I am getting on a plane in a few hours to attend a workshop on spiritual writing. The workshop is called Deepening Words. Twelve of us were accepted after submitting 3500 words of writing. Some of you know I have long desired to write the book of my story from Hollywood to priesthood and haven’t been sure how to get started. Or maybe even how to claim it. Or frame it. I have always been a writer of sorts.

When I was younger I kept journals and wrote poetry. This kind of writing seemed to connect me to myself, helped me learn what I thought, who I was when I wasn’t presenting myself to the world. I have always loved finding myself on paper, expressing myself through words and space on unlined pages. I didn’t realize at the time that was spiritual writing, but of course it was

When I write sermons, it is indeed a very spiritual process. I always do some research on the scriptures appointed for the day, but my heart and mind start ruminating early on. I begin by throwing onto a blank document notes, ideas, phrases that stand out, and things that have moved me recently. Then begins the process of developing, reshaping and sculpting. I start to rearrange and cut and add and carve away until the sermon reveals itself to me. And it’s often a surprise. Oh, that’s what this sermon wants to be about!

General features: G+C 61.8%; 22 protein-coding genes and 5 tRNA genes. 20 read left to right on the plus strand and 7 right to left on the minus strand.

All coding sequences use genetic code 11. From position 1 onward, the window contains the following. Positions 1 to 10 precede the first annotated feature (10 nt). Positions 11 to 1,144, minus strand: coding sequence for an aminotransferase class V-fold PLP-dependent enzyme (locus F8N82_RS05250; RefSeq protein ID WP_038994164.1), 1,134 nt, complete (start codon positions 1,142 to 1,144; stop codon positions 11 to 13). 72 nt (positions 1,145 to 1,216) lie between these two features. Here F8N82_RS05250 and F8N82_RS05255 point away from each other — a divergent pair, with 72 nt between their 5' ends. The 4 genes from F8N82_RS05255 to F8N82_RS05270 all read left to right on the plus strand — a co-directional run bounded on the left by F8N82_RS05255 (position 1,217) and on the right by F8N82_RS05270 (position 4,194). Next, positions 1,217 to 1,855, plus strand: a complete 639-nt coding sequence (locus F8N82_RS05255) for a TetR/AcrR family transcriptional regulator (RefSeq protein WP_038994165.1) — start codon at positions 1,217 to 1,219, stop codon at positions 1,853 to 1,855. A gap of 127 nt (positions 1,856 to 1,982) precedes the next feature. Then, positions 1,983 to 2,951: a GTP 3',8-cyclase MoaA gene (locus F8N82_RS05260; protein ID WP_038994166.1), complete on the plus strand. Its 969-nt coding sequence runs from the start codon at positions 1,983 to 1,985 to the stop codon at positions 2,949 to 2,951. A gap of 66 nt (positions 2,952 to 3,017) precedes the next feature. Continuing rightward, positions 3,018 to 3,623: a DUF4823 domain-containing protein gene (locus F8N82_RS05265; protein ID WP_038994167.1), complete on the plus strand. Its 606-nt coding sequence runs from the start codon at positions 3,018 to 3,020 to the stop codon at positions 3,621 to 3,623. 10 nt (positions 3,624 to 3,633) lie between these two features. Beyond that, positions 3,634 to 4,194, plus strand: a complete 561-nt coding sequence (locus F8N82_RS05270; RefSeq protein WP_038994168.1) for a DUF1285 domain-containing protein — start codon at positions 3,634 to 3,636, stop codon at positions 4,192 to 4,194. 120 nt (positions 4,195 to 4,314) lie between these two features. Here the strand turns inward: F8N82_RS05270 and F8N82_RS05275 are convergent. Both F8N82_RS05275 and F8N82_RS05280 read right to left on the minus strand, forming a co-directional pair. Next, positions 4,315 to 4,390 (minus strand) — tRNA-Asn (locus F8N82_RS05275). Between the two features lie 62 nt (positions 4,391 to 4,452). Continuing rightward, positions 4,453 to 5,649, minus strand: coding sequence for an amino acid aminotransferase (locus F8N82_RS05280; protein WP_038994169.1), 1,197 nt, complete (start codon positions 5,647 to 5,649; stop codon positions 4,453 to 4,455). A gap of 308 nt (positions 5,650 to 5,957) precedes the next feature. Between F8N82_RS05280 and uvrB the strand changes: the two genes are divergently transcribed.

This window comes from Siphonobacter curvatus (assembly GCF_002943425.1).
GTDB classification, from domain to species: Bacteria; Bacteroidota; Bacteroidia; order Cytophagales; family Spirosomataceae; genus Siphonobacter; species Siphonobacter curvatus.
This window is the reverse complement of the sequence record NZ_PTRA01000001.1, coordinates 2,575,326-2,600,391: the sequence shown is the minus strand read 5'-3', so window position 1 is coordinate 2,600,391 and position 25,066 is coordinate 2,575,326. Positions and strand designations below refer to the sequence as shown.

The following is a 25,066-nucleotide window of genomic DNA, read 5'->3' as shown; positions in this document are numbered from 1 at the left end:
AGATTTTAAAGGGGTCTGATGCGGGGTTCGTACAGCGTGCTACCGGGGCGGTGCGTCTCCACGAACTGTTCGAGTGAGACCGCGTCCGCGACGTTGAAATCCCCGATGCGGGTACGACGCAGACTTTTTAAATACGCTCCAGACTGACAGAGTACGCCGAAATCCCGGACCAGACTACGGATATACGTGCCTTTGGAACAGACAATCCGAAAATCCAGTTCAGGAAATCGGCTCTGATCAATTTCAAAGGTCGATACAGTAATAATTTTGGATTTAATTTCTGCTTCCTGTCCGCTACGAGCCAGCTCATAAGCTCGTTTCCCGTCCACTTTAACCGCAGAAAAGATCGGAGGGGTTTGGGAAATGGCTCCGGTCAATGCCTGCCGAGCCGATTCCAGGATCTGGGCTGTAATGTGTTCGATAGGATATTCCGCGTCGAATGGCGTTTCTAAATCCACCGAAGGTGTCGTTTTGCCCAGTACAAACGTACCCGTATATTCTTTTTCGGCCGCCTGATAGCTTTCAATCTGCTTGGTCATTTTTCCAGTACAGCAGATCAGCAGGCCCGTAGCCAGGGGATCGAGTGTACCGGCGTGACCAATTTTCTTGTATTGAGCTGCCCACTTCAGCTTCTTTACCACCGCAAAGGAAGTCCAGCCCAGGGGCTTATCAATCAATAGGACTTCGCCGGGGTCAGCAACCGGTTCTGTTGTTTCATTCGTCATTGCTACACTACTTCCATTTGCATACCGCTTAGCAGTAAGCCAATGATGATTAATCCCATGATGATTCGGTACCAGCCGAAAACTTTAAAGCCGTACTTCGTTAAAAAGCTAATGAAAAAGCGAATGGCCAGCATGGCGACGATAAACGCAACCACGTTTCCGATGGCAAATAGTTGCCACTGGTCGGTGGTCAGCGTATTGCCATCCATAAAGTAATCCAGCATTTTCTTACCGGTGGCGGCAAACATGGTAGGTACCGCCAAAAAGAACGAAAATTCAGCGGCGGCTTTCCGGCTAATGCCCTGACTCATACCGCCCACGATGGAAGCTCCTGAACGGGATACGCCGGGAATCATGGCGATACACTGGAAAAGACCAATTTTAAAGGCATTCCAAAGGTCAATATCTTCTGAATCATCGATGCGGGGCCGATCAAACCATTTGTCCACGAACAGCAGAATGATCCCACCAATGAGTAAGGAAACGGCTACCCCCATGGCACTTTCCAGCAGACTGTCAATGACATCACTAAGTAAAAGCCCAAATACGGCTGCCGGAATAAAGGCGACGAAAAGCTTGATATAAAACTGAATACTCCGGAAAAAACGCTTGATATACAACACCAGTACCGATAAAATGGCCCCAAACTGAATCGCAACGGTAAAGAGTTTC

In preparation for the workshop, we have been asked to submit 20 pages of material that each of us will work on with the group and also to read an essay by Stephanie Paulsell, called Writing as a Spiritual Discipline.

The essay helped me to see that all of my writing is an experience of God working in me, what she refers to as “the struggle to unite human and divine creativity.” Writing helps me to understand God and to seek what is real and true in me and in the world. She also says that spiritual writing requires a combination of audacity and humility. Yikes, here I go. Pray for me!